Verses 5-6: “To Him who loves us and has freed us from our sins by His blood… to Him be glory and power for ever and ever”.

Today and tomorrow we spend a brief time in the book of Revelation. The vision of the unfolding of the end of this present time is given to John by an angel. It is a story that plays out over a long period of time. Revelation contains a lot of frightful imagery and violence. Ultimately, though, Revelation is the story of God’s love and of how God will bring about the new creation. Revelation will end with the return of Jesus Christ and the establishment of a new heaven and earth. Like humanity did in the original garden, we will once again walk, talk, and dwell with God.

John understands Jesus’ central role in restoring the world. Our passage today is the greeting and doxology of the letter. John begins with the eternal nature of Jesus – who was and is and is to come – and then identifies Jesus’ roles. He is “the faithful witness, the firstborn from the dead, the ruler of the kings of the earth”. Each of these roles focuses on the central theme of Revelation: God’s love. As Jesus lived out His life on earth, He was a faithful and obedient witness to God’s love. He lived it out every day. At the end of His earthly life, Jesus was raised from the dead – the tomb was empty. His death was out of love for us and His resurrection demonstrates God’s eternal love for us. Because He lives we will also live. One day Jesus will return to rule over all the earth. He will rule over all the kings and over all of creation. Every knee will bow. His rule will not be one of power and might through force, but one of love.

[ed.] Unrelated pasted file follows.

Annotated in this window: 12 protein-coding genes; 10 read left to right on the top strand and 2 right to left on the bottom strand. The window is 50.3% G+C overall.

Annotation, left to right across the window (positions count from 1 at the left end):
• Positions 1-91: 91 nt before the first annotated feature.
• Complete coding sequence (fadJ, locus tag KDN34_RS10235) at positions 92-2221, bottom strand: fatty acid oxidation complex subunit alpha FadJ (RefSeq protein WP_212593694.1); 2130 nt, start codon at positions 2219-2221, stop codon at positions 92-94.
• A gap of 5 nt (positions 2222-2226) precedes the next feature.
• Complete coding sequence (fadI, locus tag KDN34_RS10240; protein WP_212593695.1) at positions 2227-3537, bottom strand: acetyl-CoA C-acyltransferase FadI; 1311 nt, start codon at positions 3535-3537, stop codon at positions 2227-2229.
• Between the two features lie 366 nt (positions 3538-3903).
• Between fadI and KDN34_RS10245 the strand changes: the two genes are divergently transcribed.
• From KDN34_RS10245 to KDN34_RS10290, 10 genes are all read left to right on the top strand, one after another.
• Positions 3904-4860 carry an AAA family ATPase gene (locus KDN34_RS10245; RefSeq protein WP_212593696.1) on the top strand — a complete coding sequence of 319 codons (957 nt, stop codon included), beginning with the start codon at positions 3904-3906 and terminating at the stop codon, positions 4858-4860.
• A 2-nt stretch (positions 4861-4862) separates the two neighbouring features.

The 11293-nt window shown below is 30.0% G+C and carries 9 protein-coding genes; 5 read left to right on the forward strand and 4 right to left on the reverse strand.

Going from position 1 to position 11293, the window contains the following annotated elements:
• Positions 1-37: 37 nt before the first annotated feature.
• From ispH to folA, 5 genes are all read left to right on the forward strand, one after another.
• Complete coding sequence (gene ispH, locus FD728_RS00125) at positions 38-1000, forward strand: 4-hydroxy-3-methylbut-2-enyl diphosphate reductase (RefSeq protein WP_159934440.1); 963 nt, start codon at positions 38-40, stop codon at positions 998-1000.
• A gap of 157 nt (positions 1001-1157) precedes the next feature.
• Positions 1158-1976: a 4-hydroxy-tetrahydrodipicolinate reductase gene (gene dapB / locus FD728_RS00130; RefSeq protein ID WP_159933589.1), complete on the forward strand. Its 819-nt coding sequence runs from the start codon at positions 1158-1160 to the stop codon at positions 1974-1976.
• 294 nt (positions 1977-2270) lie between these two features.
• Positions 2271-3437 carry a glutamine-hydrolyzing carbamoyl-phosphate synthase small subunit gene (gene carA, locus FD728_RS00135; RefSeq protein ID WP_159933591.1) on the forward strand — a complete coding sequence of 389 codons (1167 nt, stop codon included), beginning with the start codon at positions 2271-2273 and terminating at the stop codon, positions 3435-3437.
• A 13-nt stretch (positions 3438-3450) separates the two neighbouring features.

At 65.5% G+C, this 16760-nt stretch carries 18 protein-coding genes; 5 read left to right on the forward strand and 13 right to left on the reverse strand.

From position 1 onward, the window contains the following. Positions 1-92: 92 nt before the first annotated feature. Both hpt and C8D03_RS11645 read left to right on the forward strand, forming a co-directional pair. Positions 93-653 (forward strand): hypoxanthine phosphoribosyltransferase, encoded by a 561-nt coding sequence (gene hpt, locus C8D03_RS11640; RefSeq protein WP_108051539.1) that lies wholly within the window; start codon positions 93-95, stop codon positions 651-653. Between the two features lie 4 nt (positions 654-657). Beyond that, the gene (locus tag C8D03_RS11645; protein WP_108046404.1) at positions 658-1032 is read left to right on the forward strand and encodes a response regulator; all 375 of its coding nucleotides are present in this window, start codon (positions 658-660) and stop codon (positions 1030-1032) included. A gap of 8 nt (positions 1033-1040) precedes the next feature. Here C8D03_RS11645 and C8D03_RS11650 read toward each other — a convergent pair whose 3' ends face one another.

John closes the greeting with worship and praise for his Lord Jesus. In verses 5 and 6 he writes, “To Him who loves us and has freed us from our sins by His blood… to Him be glory and power for ever and ever”. There is a connection between Jesus, His blood, and our sins. Jesus loved us so much that He was willing to die for us while we were yet sinners. Jesus shed His blood in love. On the cross Jesus took upon His perfect self the sins of the world. He then died as the atonement or payment for our sins. With His life Jesus was the sacrifice for our sins. That is love. Because the price is paid, we are freed from the guilt and shame and debt of paying for our sins. Through His blood we are redeemed and made new again. It is a foretaste of eternity.

May our reaction and response to this gift be the same as John’s – to proclaim to Him be the glory and power for ever and ever. All praise be to Jesus Christ, our Lord and King!

Prayer: God, thank you for your love. Thank you for a love that gave your only Son for me, a sinner saved by grace. May all I do and say bring you honor and glory today. Amen.